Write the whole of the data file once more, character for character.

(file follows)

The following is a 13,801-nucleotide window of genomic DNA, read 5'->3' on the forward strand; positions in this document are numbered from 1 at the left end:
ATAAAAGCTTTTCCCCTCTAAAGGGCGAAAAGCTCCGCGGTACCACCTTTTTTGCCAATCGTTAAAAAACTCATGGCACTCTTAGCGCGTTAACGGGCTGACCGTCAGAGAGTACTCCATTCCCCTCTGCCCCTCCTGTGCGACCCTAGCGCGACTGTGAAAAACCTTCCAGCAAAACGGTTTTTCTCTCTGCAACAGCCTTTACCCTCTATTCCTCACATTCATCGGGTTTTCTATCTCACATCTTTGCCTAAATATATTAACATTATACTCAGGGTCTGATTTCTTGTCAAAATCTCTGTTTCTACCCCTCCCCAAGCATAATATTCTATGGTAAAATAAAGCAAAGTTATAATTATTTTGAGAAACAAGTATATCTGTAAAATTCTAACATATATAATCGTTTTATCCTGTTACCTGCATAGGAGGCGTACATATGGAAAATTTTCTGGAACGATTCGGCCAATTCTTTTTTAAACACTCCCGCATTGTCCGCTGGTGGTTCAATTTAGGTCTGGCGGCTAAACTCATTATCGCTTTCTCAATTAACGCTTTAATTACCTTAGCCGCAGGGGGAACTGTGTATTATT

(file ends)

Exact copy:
The following is a 13,801-nucleotide window of genomic DNA, read 5'->3' on the forward strand; positions in this document are numbered from 1 at the left end:
ATAAAAGCTTTTCCCCTCTAAAGGGCGAAAAGCTCCGCGGTACCACCTTTTTTGCCAATCGTTAAAAAACTCATGGCACTCTTAGCGCGTTAACGGGCTGACCGTCAGAGAGTACTCCATTCCCCTCTGCCCCTCCTGTGCGACCCTAGCGCGACTGTGAAAAACCTTCCAGCAAAACGGTTTTTCTCTCTGCAACAGCCTTTACCCTCTATTCCTCACATTCATCGGGTTTTCTATCTCACATCTTTGCCTAAATATATTAACATTATACTCAGGGTCTGATTTCTTGTCAAAATCTCTGTTTCTACCCCTCCCCAAGCATAATATTCTATGGTAAAATAAAGCAAAGTTATAATTATTTTGAGAAACAAGTATATCTGTAAAATTCTAACATATATAATCGTTTTATCCTGTTACCTGCATAGGAGGCGTACATATGGAAAATTTTCTGGAACGATTCGGCCAATTCTTTTTTAAACACTCCCGCATTGTCCGCTGGTGGTTCAATTTAGGTCTGGCGGCTAAACTCATTATCGCTTTCTCAATTAACGCTTTAATTACCTTAGCCGCAGGGGGAACTGTGTATTATT